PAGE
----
What’s more, you can control external sources outside the microphone, such as audio pulled from your web browser or even an additional USB microphone connected to your computer. With this master digital mixer, you can create two independent output mixes, one for yourself and one for your audience, while efficiently working with other software, such as OBS, Audacity, or Elgato’s proprietary Stream Deck, to give the user a wide range of options and control.
But the most significant feature by far is Elgato’s Wave Link software. As most creators of PC content know, it is impossible to connect more than one microphone and record separate audio tracks for each microphone or audio source. You can do it (more or less) on a Mac via Garageband, but it can still be a little tricky. Wave Link makes recording multiple microphones a seamless experience, regardless of the operating system. And it does it with an easy-to-learn user interface.
Elgato Wave 3 Review: Conclusion
Elgato Wave 3 is an excellent USB microphone. For $159, you get a device that delivers exceptional sound, whether you’re streaming or recording live. Its proprietary software is easy to use and allows you to mix multiple audio sources, including microphones, without a physical mixer. However, it will record the various sources to a single track, which remains a problem with computer recording in general. But Elgato is heading in the right direction. What’s more, he’s lightweight and travel-ready, and he looks elegant and professional.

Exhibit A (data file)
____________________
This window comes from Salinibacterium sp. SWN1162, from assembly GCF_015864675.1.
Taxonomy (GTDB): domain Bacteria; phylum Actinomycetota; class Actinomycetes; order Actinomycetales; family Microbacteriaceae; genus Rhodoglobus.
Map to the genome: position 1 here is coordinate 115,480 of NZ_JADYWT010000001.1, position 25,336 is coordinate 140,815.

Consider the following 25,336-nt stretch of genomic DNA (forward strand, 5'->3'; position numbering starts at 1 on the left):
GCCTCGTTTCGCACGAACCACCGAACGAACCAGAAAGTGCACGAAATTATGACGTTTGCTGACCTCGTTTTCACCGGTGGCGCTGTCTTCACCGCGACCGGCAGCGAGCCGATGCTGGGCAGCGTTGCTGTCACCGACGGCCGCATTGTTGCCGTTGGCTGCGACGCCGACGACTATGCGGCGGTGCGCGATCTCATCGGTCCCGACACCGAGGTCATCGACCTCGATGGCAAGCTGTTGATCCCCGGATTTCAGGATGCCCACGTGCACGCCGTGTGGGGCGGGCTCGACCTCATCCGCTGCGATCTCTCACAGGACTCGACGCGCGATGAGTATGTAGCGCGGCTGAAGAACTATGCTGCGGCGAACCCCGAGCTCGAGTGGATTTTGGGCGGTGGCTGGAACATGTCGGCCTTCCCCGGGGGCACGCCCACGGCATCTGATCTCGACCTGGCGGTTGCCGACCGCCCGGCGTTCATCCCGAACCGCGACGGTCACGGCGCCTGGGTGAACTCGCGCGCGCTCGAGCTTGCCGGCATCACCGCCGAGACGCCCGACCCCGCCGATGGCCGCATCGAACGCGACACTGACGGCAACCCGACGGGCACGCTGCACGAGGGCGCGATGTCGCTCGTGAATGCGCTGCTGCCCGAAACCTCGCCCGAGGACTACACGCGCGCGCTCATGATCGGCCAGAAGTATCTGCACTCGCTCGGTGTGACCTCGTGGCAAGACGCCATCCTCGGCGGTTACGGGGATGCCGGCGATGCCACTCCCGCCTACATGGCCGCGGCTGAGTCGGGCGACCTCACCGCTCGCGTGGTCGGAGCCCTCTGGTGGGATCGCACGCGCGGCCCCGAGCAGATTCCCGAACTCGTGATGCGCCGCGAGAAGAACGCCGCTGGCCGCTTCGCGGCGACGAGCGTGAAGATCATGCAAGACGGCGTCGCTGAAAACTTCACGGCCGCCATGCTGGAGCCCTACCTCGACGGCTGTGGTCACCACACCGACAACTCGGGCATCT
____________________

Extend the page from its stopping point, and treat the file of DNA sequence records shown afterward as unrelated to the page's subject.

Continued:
But if you’re not a fan of plastic design or the high price, you’ll want to consider the Blue Yeti Nano, which is a compact powerhouse in itself. For $99, you get a compact microphone that is capable of recording high-quality audio in a high-quality, all-metal body.
The Elgato Wave 3 delivers high-quality audio with easy-to-use software in a lightweight and elegant design.
- Crystal clear sound
- Elegant, lightweight design
- Easy-to-use Wave Link Software
- Partially plastic build